4 Basic Steps to Growing Rich

This is one of the first articles I’ve written on personal finance. The basic steps to growing rich are the same no matter what your background, career, or experiences. Spend less than you make and make your money work for you. This article is the basis of what you need to do to make this happen.

Make a plan

If you’re like most people, you need a plan or structure to be efficient. Some people have that magic ability to shoot from the hip and everything goes swimmingly, but most people will just spin their wheels in a million different directions and never reach their destination. You know yourself better than anyone, so you know your abilities, wants, needs, capabilities, etc. You can tailor your own plan to best suit those characteristics. Read this article then take the time to make out a plan of attack. Start small with steps you know you can achieve. Then work up from there. Once you see that you are making progress, it’s easier to step up your game. Everyone who reads this will be at different points in their path to wealth, but we are all on that path and can all do things to improve our chances. Maybe your first step is cutting back a couple of Premium coffees a week, maybe it’s not buying the newest sports car at sticker price, maybe it’s opening that first investment account. As you become more and more educated, you’ll see what decisions you need to make that best suit you.

Spend less than you earn

The American Median Income is approximately $45,000. I know some of you are wishing they had that much income and others are well above this number. The bottom line is we can all manage our spending a little better than we are doing currently. This is the first step for growing rich. Americans are notorious for “living on credit” i.e. spending more money on stuff than they can afford based on their income. If you want to become financially independent you need to learn to enforce your own spending barriers. No one ever got rich by buying the newest coolest thing they couldn’t afford every time someone would offer them a line of credit. The bottom line from this is that if you can’t save the money and pay cash for something, you should attempt to do without it. If you are one of those people who love high end things, but doesn’t have the budget to afford it, try buying used items.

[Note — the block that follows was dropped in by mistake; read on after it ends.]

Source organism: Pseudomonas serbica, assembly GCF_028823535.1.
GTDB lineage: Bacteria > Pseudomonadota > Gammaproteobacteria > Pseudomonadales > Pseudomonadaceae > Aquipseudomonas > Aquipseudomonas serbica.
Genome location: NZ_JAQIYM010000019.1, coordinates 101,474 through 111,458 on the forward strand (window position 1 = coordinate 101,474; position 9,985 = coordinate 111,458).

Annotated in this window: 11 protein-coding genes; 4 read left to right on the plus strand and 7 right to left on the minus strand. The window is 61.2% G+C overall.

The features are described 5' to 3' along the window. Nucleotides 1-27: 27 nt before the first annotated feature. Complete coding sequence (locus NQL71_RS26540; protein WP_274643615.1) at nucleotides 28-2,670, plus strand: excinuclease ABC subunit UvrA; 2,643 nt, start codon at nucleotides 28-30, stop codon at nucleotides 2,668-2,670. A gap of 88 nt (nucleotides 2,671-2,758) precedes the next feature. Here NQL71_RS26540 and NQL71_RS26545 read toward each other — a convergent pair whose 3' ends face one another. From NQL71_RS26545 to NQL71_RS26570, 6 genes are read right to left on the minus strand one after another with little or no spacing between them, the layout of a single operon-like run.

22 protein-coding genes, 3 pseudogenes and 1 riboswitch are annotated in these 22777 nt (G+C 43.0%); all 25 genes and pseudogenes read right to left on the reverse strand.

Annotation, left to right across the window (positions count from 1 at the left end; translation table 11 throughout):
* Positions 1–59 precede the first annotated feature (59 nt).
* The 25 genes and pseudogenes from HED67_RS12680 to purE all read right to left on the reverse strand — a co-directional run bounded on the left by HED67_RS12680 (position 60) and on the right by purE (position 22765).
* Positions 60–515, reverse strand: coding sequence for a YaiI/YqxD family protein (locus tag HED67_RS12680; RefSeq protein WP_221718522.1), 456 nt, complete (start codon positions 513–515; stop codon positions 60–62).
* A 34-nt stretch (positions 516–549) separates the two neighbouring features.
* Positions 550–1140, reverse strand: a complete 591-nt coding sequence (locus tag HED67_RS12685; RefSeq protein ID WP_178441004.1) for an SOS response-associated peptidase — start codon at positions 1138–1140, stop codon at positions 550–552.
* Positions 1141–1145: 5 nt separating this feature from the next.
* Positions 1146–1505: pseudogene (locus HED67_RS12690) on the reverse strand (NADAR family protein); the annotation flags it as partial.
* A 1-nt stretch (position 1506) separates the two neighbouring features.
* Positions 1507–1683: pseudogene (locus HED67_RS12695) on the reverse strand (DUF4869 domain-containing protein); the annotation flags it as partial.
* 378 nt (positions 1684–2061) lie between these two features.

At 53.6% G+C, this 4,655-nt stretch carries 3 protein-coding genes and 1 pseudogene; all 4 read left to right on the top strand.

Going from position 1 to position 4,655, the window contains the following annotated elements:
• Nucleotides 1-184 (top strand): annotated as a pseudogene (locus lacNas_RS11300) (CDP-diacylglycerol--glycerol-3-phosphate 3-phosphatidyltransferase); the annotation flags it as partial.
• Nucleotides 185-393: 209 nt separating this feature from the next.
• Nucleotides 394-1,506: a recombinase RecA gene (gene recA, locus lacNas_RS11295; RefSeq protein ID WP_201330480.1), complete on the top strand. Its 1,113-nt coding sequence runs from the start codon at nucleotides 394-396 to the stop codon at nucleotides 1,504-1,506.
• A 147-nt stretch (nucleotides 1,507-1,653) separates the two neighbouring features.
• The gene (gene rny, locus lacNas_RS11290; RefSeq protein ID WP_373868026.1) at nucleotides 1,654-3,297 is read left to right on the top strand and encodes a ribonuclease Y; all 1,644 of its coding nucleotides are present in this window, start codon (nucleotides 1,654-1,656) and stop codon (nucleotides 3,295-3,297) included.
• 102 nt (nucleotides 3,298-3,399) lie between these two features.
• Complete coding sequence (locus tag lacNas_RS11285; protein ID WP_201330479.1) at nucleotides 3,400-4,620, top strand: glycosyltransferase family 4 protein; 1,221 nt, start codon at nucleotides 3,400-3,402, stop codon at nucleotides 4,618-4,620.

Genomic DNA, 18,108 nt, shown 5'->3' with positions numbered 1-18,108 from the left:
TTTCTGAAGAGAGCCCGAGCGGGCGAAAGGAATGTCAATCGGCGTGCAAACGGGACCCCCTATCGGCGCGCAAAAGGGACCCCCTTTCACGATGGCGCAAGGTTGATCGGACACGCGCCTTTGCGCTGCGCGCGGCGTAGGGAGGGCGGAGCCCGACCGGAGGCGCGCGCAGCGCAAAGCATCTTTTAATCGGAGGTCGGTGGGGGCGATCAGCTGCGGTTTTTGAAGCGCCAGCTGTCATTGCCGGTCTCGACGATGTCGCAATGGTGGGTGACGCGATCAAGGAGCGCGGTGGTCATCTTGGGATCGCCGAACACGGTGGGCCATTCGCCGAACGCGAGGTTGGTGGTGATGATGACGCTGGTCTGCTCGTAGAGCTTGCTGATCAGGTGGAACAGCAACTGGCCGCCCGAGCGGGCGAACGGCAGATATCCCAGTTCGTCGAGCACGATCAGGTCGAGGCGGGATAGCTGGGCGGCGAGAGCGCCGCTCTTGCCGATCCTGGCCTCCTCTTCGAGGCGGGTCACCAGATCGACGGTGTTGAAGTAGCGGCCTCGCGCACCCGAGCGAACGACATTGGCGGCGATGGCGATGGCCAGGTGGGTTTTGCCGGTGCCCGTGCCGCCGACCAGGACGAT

Now that we’ve addressed the issue of living within our means, let’s look at the things we can afford but don’t necessarily need. Everyone has their little guilty pleasures, but have you taken a look at what those guilty pleasures are costing you? Look at the things you buy every day, breakfast on the run, a coffee, a newspaper, lunch out, etc. These things may seem small, but even $3 a day is approximately $100 a month. If you were to invest that at a measly 5%, in 20 years you’d have nearly $50,000! That’s just a small example of what we’ll discuss later in this article.

Get out of debt

There are all sorts of opinions out there and different trains of thought. Good debt vs. bad debt, investing at a higher interest rate than your debts, etc. However, I like clear cut, simple ideas that work. A mortgage isn’t extremely relevant to this portion of the article because it’s a large expense that most people reading this wouldn’t be able to pay off, and it’s comparable to rent which is generally a necessity. If you are one of the lucky ones who have neither a rent or a mortgage, good for you! That’s a large chunk of money that you can apply elsewhere in your path to growing rich!